> was never in AfA but is in Bibex, or FRBR…)
>
>>> This isn't high priority, except that I think we should quickly
>>> decide we want to avoid dealing with defining stuff that others have
>>> spent decades on, and instead try to use their work...
>
> This isn't high priority, except that I think we should quickly decide
> we want to avoid dealing with defining stuff that others have spent
> decades on, and instead try to use their work...
>
>>> = ATCompatible =
>>
>>> being a boolean seems a bit naive. I can think of lots of resources
>>> that work with specific assistive technologies, but fail with others
>>> (my instant example is http://cookiecrook.com/longdesc/iframe/ which
>>> works great on VoiceOver but as far as I can tell does nothing to
>>> work effectively with the built-in MacOS magnifier - two assistive
>>> technologies I have readily available…).
>>
>> In the case of content, we once again, we tried to simplify the work
>> for web masters and searchers. Since we can always expand the vocabulary,
>
> This is why I think fixing this bit is not the first priority.
>
>> we decided to err on simplicity, and to just have the focus on whether
>> accessible technology was considered;
>
> Yes, but
>
>> enumerating WCAG sections would be overly daunting in a search.
>
> Well, it would be a fairly unfriendly way to define things.
>
>> In the case of applications, we did provide greater granularity with the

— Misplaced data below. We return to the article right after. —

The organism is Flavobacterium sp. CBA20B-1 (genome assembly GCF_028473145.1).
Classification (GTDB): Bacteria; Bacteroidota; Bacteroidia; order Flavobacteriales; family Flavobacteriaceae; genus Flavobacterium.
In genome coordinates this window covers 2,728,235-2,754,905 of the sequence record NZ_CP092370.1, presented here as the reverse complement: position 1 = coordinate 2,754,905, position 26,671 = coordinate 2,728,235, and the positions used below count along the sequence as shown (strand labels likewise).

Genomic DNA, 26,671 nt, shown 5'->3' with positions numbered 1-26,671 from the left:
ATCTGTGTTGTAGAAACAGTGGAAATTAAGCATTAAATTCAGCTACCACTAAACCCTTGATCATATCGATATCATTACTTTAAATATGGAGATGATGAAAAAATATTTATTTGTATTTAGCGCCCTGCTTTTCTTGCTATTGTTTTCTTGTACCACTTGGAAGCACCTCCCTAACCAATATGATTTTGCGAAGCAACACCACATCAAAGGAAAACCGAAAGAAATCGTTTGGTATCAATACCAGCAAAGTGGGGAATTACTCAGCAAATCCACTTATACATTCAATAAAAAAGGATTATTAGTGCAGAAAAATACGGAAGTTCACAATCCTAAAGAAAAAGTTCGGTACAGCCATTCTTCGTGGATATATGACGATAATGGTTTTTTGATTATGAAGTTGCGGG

>> accessAPI property, which would differentiate what accessibility API,
>> such as VoiceOver, the application is compatible with.
>
> Yes. Because for an actual user, it doesn't matter that the developer
> considered assistive technology in general, only whether they can use a
> resource with their particular setup. This is analagous to the reason
> why knowing the format of a resource is important.
>
>> I don't think ATCompatible is the first priority for fixing. But I do
>> think it should be replaced with something because I don't think it is
>> very useful.
>>
>>> = Evolution =
>>
>>> Who looks after the terms, and how do they get extended?
>>
>> This is probably the problem with any Schema.org<http://Schema.org>
>> proposal.
>
> Sure. Which is why I ask the question in this particular case :)
>
>>  By basing this proposal on existing standards, such as AfA and ISO
>> 24751, it will be easier to evolve these terms as more people and
>> organizations (e.g., IMS, GPII, IDPF) will be invested in keeping
>> these terms synchronized with other standards and technologies.
>
> My experience suggests that this will actually make it harderif the
> different standards aren't already evolving in lock-step, unless we have
> a clear story for what triggers changes in the schema.org version.
>
>> We believe that there are some efforts with 24751 to have a registry
>> to assist in this process.
>
> There are efforts in 24751 to have a registry, but I am not sure that
> its purpose is to facilitate keeping schema.org as useful as possible in
> the face of the evolving world.
>




andy
andyheath@axelrod.plus.com
-- 
__________________
Andy Heath
http://axelafa.com
Received on Saturday, 7 September 2013 12:50:03 UTC